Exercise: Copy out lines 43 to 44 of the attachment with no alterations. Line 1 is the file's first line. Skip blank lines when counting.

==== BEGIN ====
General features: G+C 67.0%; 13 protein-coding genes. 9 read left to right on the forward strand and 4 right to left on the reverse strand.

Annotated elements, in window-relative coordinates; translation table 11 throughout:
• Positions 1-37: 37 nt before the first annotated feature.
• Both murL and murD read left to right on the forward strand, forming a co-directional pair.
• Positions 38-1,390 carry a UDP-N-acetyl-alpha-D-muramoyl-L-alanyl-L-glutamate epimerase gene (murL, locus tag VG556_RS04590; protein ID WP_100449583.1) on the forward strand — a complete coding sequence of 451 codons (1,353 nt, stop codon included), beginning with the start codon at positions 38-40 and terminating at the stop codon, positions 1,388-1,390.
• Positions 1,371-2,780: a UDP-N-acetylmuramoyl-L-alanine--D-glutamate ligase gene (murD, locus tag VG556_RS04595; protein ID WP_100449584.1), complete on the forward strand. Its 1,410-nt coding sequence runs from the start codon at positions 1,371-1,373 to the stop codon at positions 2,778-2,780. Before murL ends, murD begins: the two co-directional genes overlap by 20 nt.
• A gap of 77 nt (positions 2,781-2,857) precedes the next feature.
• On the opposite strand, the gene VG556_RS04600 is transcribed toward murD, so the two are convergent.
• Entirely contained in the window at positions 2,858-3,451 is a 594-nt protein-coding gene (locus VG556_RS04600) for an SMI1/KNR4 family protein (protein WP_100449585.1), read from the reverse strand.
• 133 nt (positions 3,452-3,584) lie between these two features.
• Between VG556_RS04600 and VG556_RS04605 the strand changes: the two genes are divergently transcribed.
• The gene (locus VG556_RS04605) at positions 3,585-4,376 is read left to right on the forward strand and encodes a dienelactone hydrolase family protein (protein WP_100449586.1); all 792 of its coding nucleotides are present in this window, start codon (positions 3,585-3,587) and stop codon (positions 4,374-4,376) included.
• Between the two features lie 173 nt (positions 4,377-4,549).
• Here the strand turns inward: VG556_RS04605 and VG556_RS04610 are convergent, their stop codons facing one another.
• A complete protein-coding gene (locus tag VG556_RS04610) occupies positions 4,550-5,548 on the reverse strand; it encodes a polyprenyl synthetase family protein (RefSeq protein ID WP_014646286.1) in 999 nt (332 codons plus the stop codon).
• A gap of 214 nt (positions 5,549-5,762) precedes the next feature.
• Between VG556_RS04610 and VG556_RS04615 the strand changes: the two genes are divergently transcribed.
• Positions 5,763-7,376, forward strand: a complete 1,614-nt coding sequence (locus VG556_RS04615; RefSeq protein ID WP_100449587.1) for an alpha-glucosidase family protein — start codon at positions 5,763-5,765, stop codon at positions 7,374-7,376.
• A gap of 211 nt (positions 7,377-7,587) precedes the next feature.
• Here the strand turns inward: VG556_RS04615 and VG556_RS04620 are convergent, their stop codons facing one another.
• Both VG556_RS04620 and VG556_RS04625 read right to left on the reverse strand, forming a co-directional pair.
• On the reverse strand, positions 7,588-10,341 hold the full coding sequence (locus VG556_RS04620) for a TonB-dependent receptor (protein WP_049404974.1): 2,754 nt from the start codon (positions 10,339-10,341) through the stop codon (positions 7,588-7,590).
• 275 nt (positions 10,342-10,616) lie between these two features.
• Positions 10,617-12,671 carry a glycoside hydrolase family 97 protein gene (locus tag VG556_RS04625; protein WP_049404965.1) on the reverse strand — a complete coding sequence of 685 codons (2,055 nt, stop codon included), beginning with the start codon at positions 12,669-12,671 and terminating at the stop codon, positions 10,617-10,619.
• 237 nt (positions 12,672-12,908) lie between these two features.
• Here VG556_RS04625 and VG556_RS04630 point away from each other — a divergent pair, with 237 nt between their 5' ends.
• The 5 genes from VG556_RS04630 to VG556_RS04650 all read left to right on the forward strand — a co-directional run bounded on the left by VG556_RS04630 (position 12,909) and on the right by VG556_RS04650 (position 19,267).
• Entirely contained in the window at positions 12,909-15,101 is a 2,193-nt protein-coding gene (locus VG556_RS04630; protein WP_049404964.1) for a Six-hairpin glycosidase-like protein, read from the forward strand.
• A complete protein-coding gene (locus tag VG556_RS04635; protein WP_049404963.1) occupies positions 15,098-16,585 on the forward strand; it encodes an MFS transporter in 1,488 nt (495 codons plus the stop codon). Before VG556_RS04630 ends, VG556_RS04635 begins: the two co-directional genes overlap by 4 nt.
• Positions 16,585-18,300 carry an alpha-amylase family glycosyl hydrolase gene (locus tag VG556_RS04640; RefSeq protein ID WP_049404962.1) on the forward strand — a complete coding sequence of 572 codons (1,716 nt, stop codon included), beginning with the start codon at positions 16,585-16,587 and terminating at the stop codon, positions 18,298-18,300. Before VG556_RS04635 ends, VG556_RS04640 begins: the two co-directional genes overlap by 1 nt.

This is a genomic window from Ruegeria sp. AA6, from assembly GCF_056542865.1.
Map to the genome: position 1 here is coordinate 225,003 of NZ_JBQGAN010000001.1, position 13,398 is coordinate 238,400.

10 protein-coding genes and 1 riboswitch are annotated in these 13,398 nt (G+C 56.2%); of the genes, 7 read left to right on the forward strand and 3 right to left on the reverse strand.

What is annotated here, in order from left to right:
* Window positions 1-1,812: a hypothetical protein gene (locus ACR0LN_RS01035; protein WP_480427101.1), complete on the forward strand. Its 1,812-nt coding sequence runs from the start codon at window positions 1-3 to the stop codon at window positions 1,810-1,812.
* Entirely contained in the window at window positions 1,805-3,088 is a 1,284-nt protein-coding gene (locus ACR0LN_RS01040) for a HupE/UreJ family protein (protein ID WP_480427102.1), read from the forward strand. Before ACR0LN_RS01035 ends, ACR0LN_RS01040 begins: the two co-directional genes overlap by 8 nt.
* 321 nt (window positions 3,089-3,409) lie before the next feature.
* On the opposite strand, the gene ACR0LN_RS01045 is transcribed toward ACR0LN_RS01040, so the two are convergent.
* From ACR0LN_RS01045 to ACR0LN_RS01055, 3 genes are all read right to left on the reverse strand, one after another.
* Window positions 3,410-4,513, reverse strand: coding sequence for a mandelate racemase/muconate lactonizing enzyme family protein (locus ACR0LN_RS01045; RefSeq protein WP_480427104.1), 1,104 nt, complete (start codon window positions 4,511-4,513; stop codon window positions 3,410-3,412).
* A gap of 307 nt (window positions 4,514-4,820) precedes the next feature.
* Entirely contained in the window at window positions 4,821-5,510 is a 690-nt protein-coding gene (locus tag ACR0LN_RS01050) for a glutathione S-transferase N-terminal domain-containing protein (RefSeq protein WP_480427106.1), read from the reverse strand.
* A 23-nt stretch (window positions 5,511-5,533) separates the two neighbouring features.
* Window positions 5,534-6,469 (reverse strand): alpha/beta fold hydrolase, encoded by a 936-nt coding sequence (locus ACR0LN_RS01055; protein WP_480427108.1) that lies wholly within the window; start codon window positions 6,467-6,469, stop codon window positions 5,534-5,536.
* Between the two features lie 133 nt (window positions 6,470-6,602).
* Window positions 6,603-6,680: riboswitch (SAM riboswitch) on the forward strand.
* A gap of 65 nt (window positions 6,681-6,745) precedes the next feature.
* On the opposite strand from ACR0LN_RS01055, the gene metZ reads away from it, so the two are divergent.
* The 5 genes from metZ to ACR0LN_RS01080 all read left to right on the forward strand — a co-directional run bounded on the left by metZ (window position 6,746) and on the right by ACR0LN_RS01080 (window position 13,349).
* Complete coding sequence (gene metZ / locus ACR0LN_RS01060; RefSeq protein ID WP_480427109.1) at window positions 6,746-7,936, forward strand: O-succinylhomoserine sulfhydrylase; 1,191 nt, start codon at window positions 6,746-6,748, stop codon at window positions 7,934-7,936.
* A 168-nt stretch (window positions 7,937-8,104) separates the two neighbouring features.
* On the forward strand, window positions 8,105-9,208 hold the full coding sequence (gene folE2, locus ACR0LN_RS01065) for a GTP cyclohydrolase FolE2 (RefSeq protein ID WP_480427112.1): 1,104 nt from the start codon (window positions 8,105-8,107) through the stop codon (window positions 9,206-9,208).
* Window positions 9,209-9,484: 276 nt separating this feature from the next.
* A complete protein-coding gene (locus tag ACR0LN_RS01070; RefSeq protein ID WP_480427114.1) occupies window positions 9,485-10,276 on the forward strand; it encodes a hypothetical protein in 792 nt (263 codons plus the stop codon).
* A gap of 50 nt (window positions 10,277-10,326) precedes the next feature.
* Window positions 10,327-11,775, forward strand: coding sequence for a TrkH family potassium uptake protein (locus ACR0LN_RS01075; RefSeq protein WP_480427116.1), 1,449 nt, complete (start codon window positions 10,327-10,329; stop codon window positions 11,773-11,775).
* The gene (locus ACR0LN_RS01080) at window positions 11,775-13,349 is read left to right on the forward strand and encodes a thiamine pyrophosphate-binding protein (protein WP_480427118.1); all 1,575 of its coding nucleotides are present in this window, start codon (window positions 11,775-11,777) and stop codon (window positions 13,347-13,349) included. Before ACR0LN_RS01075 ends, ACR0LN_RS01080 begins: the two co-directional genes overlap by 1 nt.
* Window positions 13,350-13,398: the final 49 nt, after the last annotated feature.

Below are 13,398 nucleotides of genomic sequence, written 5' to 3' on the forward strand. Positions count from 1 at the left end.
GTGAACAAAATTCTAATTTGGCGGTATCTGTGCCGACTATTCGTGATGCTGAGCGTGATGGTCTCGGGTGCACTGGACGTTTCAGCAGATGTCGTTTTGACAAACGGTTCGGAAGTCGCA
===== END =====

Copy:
* A 23-nt stretch (window positions 5,511-5,533) separates the two neighbouring features.
* Window positions 5,534-6,469 (reverse strand): alpha/beta fold hydrolase, encoded by a 936-nt coding sequence (locus ACR0LN_RS01055; protein WP_480427108.1) that lies wholly within the window; start codon window positions 6,467-6,469, stop codon window positions 5,534-5,536.